Switch from one Medicare Advantage plan to another
Disenroll from Medicare Advantage and revert back to Original Medicare
Disenroll from Medicare Advantage, revert back to Original Medicare and enroll in a Medicare Part D plan
Do I Need to Enroll in Medicare Annually?
No. If you are enrolled in Original Medicare, you do not need to take any action to maintain your enrollment each year.
If you have a Medicare Advantage plan, a Medicare Part D plan or a Medicare Supplement plan, you can continue to be enrolled in your plan each year and do not need to reenroll.
As long as you continue to pay your plan premiums, you can remain on your plan.
It’s a good idea to review your coverage each year, however. Your health care needs and your budget could change from year to year.
Some Medicare Advantage plans or Part D plans may also change their rules for things like drug coverage, provider networks and costs from one year to the next. A carrier may also choose to discontinue your plan completely. However, your plan won’t end until January 1.
If your plan makes any changes for the next year, they should send you an Annual Notice of Change (ANOC) in the fall before September 30.
There are some situations in which your plan may end, you moved outside of the plan’s coverage area or you lost your eligibility. If this happens, you should receive a notice in the mail with instructions for how to proceed in finding replacement coverage.
Can You Enroll in Medigap During the Annual Election Period?
Yes, but the Annual Election Period does not affect Medicare Supplement Insurance (Medigap) plans. You can apply for a Medicare Supplement plan at any time of the year, but there are certain things you should keep in mind.
Medicare Supplement plans help pay for some of the out-of-pocket costs Original Medicare doesn’t cover, such as deductibles, coinsurance and copayments.
The best time to apply for a Medicare Supplement plan is during your Medigap Open Enrollment Period (OEP). During your Medigap Open Enrollment Period, insurance companies can’t charge you higher plan premiums or deny you a policy because of your health.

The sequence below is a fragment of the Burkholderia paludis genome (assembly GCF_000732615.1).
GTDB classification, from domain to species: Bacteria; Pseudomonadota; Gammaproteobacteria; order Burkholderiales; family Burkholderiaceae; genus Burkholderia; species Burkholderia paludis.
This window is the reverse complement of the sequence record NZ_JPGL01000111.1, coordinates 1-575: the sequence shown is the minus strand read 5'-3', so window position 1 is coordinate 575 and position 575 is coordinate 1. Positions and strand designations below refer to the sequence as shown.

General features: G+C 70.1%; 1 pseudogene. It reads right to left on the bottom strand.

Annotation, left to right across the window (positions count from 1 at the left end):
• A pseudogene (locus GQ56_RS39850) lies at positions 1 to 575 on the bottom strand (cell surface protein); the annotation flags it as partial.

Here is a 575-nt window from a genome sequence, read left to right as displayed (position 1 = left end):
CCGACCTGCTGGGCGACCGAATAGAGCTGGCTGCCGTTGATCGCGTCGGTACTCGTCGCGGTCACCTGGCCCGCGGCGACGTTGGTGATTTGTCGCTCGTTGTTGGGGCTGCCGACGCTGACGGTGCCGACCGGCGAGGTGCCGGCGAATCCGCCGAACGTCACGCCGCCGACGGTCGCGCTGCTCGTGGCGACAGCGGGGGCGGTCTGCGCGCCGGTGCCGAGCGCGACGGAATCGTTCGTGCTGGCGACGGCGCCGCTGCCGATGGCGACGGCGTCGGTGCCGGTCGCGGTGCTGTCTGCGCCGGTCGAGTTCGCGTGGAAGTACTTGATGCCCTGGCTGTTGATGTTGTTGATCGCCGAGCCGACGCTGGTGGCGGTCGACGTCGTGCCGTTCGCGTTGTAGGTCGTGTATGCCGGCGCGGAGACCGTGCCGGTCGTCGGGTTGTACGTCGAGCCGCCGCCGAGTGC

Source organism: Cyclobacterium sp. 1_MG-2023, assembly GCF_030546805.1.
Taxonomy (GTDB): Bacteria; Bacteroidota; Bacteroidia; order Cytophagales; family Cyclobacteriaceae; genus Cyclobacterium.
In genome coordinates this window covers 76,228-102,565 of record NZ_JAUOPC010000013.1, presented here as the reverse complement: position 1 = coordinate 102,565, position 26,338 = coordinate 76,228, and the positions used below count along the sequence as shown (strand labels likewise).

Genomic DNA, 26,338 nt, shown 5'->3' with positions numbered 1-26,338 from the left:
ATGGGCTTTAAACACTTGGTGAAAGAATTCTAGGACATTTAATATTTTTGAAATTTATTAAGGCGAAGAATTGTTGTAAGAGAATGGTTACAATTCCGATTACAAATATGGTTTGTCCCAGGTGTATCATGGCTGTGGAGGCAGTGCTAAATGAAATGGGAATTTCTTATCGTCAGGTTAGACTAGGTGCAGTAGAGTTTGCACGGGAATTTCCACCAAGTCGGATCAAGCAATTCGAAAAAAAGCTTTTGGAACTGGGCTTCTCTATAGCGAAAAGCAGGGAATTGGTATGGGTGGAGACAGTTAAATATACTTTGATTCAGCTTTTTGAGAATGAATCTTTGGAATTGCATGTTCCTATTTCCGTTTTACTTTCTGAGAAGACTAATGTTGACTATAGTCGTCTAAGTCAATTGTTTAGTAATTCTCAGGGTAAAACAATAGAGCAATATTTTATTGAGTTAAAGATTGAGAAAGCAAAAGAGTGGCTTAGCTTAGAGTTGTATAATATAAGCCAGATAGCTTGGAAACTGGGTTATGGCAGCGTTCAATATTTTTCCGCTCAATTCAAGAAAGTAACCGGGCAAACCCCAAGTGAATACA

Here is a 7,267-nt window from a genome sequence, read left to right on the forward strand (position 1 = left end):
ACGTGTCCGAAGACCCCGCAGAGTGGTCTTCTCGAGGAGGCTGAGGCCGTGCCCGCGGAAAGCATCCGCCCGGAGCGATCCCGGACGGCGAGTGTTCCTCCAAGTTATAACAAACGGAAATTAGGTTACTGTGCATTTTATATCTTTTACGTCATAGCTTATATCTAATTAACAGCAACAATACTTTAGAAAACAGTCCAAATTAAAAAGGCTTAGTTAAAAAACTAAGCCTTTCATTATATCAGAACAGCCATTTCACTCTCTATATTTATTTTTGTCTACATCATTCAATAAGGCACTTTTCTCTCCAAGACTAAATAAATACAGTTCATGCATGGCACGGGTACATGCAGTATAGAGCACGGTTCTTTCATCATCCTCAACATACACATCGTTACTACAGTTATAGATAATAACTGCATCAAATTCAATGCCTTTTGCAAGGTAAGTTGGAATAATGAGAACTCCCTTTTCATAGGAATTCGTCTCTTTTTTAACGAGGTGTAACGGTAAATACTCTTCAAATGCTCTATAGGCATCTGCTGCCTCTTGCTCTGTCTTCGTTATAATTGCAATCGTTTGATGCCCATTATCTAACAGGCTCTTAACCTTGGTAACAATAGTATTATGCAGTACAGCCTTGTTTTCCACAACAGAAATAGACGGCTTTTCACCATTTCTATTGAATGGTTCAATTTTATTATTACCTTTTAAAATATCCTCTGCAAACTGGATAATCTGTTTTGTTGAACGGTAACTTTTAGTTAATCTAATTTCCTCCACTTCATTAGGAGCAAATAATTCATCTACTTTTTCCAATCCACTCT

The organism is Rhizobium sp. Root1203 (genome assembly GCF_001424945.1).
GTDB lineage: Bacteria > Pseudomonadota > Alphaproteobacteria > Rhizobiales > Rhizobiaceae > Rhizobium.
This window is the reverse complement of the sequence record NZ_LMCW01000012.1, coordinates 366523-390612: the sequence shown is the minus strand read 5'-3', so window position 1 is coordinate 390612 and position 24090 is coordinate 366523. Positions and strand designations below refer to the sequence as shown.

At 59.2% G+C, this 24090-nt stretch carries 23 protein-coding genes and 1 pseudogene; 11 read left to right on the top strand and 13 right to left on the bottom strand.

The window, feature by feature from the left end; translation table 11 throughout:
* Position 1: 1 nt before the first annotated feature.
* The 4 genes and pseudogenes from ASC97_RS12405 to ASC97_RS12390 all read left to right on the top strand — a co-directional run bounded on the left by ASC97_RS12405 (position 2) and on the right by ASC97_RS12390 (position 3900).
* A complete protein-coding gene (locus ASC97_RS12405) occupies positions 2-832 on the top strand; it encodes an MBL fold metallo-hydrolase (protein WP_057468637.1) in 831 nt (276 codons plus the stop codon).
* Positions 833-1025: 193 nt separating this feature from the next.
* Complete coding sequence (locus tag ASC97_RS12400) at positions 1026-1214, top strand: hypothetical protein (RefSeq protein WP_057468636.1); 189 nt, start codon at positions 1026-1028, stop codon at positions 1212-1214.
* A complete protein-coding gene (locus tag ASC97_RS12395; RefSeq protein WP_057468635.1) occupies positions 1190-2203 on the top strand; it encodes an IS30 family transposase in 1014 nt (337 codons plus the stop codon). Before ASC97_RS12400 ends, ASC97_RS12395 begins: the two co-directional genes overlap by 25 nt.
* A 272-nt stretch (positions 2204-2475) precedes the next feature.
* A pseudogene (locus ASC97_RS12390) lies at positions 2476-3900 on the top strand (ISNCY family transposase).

Your Medigap OEP lasts for 6 months and starts as soon as you are at least 65 years old and enrolled in Medicare Part B.
If you apply for a Medicare Supplement plan outside of your Medigap Open Enrollment Period, insurance companies can use medical underwriting to determine your rates or even deny you coverage entirely.
An exception would be if you qualify for certain “guaranteed issue rights.”
Some states have additional laws that may offer additional enrollment periods that allow you to buy a plan without underwriting. Check with your state’s Department of Insurance to learn more.
There are 10 standardized Medicare Supplement plans available in most states. You can use the chart below to compare the benefits offered by each type of plan.
Find Medicare Supplement Plans Where You Live
A licensed insurance agent can help you compare Medigap plans available in your area so that you can find a plan that fits your budget and your coverage needs.
To get started learning about your Medicare eligibility and finding the right Medigap plan for you, call a licensed agent today.
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Christian Worstell is a health care and policy writer for MedicareSupplement.com. He has written hundreds of articles helping people better understand their Medicare coverage options.